Black and white photo of women and children walking down a dusty path outside with the woman in the foreground carrying a big heavy bag on her head

Tuesday, May 15, 4:30-6:30pm
Broad Street United Methodist Church, 501 E. Broad St.
We will gather outside Broad St. United Methodist Church (corner of E. Broad St and S. Washington Ave) at 4:30 PM for a March to the Statehouse.

This event is in the planning stage. Please contact us if you would like to be part of the planning of this event at or message us on Facebook. We need speakers who can relate the history to the continued displacement of Palestinians in East Jerusalem and the West Bank. 

What is the Nakba? The 1948 war uprooted 700,000 Palestinians from their homes, creating a refugee crisis that is still not resolved. Palestinians call this mass eviction the Nakba - Arabic for "catastrophe" - and its legacy remains one of the most intractable issues in ongoing peace negotiations. Palestinians see a decades long, premeditated Israeli campaign to ethnically cleanse Palestine of its Arab population. Today, there more than 7 million Palestinian refugees, defined as people displaced in 1948 and their descendants. A core Palestinian demand in peace negotiations is for justice for these refugees, most commonly in the form of the "right of return" as guaranteed under international law.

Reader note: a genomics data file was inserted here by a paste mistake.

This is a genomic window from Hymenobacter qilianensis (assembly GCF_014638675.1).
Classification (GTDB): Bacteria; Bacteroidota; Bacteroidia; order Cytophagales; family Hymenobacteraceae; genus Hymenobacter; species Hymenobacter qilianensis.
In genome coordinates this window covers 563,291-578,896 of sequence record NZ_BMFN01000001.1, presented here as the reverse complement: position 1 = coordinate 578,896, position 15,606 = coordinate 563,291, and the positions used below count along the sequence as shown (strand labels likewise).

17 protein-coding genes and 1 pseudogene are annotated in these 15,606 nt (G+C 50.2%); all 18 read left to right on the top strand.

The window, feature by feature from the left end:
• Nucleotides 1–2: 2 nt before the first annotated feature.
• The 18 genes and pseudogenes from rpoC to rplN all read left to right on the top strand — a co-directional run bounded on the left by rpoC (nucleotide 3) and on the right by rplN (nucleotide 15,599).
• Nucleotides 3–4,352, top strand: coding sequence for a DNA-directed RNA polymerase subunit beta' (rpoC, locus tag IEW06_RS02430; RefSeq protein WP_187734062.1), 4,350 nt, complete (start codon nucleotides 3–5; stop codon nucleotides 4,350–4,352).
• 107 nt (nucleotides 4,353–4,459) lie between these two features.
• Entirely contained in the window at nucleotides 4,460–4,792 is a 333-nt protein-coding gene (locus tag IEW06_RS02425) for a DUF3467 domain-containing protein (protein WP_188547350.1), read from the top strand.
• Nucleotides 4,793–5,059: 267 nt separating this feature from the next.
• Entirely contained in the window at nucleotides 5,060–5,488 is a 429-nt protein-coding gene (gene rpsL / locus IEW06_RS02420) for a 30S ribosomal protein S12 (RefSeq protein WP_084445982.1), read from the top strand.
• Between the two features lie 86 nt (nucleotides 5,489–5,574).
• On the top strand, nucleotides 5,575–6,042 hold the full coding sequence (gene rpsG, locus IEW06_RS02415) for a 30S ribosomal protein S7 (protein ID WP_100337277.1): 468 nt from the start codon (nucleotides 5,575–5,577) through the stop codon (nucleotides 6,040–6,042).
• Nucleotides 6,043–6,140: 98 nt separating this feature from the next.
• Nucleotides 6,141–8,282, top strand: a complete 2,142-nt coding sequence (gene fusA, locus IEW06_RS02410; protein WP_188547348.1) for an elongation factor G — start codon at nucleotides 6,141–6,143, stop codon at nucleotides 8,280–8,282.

We remember the Nakba because: 

Nakba denial has been one of the most prominent methods of erasing the history of Palestine and the rights of Palestinians. Even use of the word "Nakba" in school textbooks belonging to Palestinian citizens of Israel has been banned and all references to the Nakba condemned as "terrorist propaganda." 

The Nakba law in Israel imposes sanctions on institutions that finance Nakba activities. This pattern of Nakba denial and distorting the narrative culminates in a recent bill to criminalize commemoration of the Nakba. 

The Palestinian narrative of their own experiences is dismissed, disputed and rejected as anti-Semitic, and Palestinians are even accused of being responsible for their own expulsion.